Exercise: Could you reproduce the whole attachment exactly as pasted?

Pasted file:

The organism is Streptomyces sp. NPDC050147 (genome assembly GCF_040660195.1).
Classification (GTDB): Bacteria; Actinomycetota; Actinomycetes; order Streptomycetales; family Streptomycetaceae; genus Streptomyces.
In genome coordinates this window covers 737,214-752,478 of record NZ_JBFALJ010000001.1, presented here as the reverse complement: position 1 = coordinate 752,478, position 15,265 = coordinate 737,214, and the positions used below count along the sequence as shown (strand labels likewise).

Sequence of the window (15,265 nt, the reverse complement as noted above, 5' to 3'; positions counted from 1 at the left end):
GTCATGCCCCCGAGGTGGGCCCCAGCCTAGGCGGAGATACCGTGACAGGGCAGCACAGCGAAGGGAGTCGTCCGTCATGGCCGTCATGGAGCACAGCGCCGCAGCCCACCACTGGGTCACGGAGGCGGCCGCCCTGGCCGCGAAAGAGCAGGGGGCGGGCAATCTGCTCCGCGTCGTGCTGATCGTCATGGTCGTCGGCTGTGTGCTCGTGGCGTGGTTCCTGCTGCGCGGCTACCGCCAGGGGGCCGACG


The organism is Streptomyces sp. NPDC050147 (genome assembly GCF_040660195.1).
Classification (GTDB): Bacteria; Actinomycetota; Actinomycetes; order Streptomycetales; family Streptomycetaceae; genus Streptomyces.
In genome coordinates this window covers 737,214-752,478 of record NZ_JBFALJ010000001.1, presented here as the reverse complement: position 1 = coordinate 752,478, position 15,265 = coordinate 737,214, and the positions used below count along the sequence as shown (strand labels likewise).

Sequence of the window (15,265 nt, the reverse complement as noted above, 5' to 3'; positions counted from 1 at the left end):
GTCATGCCCCCGAGGTGGGCCCCAGCCTAGGCGGAGATACCGTGACAGGGCAGCACAGCGAAGGGAGTCGTCCGTCATGGCCGTCATGGAGCACAGCGCCGCAGCCCACCACTGGGTCACGGAGGCGGCCGCCCTGGCCGCGAAAGAGCAGGGGGCGGGCAATCTGCTCCGCGTCGTGCTGATCGTCATGGTCGTCGGCTGTGTGCTCGTGGCGTGGTTCCTGCTGCGCGGCTACCGCCAGGGGGCCGACG